Stories about blue

Nov 30, 2007

On my way to work this morning, right about the time I was unwittingly passing the ribbon cutting for the new Trader Joe’s store in Chapel Hill, I was listening to NPR on WUNC, and StoryCorps was bringing me the voice of Charles Jackson talking about Alzheimer’s disease in his mother and now in him.

That poignant and personal story charged me up for the day, and in between article editing and internal communicating, I stitched a few more ideas to the oral history + blogging project that I’ve been mulling for too long now.

One idea I’d like to explore is an oral history booth at Duke Medicine, a way to capture the life stories and health experiences of the patients, staff and visitors.

Meanwhile, I spoke with Wayne Sutton about starting to plan for a faith blogging conference sometime next year (once the science blogging conference is done). This will be an event to gather people together to explore how blogs can be used to communicate faith and how that faith can build community.

By next March and in time for the Nieman Conference on Narrative Journalism (an event I’ve attended three times before), I hope to relaunch Storyblogging, maybe even have an organization formed to support the effort.

At the end of the day, my mother joined me at Six Plates, a new Durham wine bar just opening — we walked up as the big sign dangled above the front door, the cherry picker holding it in place while a couple of guys fastened it to the wall. Co-owner Matthew Beason beckoned us in.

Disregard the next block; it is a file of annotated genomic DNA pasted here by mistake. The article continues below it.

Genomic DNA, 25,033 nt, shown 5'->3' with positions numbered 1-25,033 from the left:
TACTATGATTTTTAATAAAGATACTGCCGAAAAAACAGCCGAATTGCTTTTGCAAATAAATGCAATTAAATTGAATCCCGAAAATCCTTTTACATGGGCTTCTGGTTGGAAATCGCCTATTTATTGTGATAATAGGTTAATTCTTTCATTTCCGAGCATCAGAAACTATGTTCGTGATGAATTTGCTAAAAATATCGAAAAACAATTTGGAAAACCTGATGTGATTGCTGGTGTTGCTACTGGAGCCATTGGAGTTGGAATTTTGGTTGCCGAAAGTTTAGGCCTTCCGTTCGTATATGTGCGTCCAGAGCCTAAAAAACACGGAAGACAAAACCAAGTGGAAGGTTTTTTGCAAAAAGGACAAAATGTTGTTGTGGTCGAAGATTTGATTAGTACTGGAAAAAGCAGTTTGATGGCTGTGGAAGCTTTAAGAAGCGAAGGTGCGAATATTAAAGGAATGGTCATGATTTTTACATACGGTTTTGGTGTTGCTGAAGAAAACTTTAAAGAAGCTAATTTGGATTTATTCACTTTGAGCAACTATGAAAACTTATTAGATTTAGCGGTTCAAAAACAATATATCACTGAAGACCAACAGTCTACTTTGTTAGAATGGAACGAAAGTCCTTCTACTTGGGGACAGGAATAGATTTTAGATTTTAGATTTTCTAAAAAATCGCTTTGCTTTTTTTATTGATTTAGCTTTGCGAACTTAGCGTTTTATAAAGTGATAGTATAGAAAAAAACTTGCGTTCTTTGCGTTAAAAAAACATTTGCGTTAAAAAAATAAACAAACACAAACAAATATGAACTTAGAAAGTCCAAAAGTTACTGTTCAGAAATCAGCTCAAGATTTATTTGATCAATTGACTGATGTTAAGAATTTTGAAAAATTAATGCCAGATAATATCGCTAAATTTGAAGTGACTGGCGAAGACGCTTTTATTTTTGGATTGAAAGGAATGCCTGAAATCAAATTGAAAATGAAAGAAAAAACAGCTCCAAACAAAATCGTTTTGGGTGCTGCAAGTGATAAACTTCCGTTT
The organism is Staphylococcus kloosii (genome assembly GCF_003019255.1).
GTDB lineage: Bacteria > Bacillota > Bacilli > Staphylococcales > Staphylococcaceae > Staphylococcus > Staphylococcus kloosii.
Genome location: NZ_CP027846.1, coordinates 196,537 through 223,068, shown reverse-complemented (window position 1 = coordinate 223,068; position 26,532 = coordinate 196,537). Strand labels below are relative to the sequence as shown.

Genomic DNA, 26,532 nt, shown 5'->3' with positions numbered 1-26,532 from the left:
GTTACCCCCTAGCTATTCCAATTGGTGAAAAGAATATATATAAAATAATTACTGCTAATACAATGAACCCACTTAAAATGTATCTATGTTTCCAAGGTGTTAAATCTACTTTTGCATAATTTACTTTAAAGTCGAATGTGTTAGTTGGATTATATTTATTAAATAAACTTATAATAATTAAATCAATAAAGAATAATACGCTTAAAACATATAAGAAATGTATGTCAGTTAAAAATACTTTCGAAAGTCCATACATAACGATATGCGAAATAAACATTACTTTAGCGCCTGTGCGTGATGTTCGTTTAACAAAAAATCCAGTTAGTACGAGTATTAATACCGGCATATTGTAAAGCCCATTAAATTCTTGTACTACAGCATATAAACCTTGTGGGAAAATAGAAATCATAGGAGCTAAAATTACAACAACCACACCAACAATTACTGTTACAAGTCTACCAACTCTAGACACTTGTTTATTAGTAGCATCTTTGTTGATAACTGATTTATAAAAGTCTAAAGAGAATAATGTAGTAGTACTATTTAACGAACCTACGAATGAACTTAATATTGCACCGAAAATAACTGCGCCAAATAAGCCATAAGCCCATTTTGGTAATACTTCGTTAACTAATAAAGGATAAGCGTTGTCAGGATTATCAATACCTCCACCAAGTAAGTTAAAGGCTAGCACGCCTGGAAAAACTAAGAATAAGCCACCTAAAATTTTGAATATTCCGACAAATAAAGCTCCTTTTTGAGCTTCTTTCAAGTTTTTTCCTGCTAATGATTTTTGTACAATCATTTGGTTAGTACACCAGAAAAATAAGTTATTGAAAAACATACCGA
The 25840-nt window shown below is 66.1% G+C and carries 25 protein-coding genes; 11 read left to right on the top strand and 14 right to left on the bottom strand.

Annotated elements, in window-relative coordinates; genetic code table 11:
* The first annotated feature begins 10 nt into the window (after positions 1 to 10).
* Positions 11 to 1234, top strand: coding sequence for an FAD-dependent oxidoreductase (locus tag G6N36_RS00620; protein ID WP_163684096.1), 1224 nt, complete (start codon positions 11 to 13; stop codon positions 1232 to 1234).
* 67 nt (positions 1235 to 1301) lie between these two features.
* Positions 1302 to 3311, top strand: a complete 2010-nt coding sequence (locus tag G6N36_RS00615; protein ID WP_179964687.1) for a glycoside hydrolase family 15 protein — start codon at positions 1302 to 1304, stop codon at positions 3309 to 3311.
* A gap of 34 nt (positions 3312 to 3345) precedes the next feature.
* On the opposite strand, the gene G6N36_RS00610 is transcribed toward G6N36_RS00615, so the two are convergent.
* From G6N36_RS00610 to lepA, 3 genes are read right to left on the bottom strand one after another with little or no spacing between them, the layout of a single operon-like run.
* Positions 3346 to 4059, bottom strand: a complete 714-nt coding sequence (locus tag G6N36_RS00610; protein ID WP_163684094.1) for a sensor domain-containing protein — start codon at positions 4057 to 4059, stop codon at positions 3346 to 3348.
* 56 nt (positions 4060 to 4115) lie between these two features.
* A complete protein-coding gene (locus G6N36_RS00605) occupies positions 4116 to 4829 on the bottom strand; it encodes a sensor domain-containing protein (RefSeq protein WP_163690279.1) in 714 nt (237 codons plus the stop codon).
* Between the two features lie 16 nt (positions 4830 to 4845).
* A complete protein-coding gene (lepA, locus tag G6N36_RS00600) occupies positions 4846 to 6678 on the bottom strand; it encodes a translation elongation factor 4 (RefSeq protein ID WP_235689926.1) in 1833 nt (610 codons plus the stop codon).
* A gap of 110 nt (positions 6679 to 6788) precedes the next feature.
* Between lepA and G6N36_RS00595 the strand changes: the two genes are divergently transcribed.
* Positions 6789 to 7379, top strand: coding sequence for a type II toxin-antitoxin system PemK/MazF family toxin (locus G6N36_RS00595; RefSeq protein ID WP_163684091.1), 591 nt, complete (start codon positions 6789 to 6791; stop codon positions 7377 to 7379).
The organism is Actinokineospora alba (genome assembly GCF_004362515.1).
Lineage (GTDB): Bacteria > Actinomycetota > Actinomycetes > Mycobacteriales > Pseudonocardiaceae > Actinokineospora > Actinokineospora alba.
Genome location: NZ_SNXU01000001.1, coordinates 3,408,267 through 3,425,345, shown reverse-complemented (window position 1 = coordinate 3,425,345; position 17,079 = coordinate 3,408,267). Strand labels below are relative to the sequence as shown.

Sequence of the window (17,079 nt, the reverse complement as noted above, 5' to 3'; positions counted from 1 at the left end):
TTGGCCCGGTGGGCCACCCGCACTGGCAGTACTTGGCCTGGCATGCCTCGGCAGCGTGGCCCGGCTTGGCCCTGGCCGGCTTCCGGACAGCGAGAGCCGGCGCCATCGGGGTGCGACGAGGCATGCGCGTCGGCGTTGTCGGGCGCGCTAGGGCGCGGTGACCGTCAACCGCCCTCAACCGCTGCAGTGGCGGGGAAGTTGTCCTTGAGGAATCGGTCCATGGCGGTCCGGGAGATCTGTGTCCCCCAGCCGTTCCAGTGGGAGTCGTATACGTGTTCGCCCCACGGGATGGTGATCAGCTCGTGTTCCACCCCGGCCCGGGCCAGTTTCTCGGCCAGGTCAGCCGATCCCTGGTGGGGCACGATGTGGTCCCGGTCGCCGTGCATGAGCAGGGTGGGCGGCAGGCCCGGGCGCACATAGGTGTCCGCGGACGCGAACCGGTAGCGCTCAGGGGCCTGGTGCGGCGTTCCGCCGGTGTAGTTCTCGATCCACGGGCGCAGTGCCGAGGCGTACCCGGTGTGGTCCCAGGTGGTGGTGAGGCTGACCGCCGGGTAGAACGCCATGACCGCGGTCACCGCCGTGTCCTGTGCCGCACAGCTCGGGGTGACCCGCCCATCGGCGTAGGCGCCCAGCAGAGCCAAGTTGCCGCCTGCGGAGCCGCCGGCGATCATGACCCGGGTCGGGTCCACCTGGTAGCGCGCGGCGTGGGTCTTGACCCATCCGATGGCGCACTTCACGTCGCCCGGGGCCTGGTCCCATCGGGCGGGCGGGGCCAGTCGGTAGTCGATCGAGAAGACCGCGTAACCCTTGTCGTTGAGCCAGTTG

I ordered the cinnamon-crusted scallop with pumpkin risotto and tender braised arugula and a glass of Gurrutxaga Bizkaiko Txakolina, and as I enjoyed the delicious food and wine, I told my mom about my passion for storytelling and community building.

Sherry Honeycutt and Luke Everett, backers of Six Plates and law-school classmates of Erin, joined us at our table. Sherry and Luke attended the food blogging dinner with Michael Ruhlman back in September, and we talked about food and cooking, and how I grew up with mom not being able to smell or taste. She didn’t use spices, for sure, but she did make a mean batch of chocolate chip cookies.

We also talked about blue jeans. Sherry had read an article about pricey designer jeans, so we shared stories about our first pair of jeans. I looked to my mother sitting next to me and recalled how she’d taken me to Farm and Fleet in DeKalb at the start of my freshman year of high school. “You need pants,” she said, and I was able to get two pairs of Lee jeans.

When we returned home and told Erin about the swank new wine bar and our conversation with her friends, she had an immediate answer to the jeans questions: “Eighth grade, purple flowered jeans from The Limited.”

Anton Zuiker

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